Under New York law, an information subpoena issued to a person or entity other than the judgment debtor must contain the following certification: I HEREBY CERTIFY THAT THIS INFORMATION SUBPOENA COMPLIES WITH RULE 5224 OF THE CIVIL PRACTICE LAW AND RULES AND THAT I HAVE A REASONABLE BELIEF THAT THE PARTY RECEIVING THIS SUBPOENA HAS IN THEIR POSSESSION INFORMATION ABOUT THE DEBTOR THAT WILL ASSIST THE CREDITOR IN COLLECTING THE JUDGMENT.
If such a signed certification is not contained in the subpoena, then the subpoena is null and void and the recipient does not need to answer it. If the signed certification is contained in the subpoena, however, then the recipient is required to either: a) answer to subpoena; or b) file a motion, in the court which issued the underlying judgment, to quash the subpoena. The question of what constitutes a "reasonable belief" is a matter for the court to determine.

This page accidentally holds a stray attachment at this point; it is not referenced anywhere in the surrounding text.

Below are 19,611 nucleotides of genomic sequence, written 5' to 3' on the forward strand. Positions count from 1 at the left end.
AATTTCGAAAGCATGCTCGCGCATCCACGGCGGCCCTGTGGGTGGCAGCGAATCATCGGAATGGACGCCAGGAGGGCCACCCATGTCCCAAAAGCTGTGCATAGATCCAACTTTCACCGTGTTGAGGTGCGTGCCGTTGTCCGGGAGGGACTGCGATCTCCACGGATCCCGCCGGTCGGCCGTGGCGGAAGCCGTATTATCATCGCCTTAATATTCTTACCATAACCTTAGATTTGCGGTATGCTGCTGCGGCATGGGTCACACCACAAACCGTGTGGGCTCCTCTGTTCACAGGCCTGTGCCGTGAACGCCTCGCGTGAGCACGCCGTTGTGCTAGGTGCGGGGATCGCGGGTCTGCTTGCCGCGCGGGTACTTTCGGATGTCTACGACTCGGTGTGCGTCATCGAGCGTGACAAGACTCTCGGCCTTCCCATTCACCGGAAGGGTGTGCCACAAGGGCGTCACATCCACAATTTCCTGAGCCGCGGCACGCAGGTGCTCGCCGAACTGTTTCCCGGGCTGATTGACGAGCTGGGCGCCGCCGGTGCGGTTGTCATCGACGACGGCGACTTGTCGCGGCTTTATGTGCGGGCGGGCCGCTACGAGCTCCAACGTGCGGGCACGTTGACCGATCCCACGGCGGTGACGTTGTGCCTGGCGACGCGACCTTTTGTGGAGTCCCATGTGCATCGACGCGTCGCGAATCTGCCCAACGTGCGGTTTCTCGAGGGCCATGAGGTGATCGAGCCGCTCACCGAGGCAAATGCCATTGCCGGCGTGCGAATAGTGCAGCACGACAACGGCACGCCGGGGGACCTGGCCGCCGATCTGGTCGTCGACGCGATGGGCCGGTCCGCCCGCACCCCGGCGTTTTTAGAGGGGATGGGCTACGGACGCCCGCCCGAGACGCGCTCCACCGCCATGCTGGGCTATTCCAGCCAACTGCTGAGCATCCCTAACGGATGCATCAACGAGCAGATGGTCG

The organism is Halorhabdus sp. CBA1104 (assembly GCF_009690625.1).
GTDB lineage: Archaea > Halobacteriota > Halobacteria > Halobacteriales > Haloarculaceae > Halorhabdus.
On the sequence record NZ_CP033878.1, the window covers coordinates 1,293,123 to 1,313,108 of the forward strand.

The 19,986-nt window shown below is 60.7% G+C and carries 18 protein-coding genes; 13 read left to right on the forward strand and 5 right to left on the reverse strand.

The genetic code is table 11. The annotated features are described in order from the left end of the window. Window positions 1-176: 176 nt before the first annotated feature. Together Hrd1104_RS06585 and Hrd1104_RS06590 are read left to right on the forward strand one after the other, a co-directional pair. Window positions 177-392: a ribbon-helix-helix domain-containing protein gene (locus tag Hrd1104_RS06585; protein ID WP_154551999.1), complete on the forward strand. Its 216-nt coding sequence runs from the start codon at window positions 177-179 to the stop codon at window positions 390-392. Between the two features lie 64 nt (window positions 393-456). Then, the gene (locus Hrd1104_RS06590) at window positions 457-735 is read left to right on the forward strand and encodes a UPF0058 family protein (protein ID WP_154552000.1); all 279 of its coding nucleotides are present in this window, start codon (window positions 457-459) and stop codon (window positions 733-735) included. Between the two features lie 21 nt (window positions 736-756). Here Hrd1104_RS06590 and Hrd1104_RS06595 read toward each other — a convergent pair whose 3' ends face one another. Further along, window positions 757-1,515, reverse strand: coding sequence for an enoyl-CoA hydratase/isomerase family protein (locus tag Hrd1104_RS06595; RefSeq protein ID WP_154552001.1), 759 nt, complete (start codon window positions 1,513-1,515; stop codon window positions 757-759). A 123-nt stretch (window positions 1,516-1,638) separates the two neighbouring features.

Often, the easiest way to deal with an issue of this nature is to call the attorney who issued the subpoena, explain that it was misdirected to you and that you have no information which is responsive to the questions asked. The attorney will usually then either: a) agree to withdraw the subpoena based upon the oral representations you have made; or b) request that you submit your response in the form of a sworn answer to the subpoena. Unless there is a missing signed certification, you should not simply ignore the subpoena.
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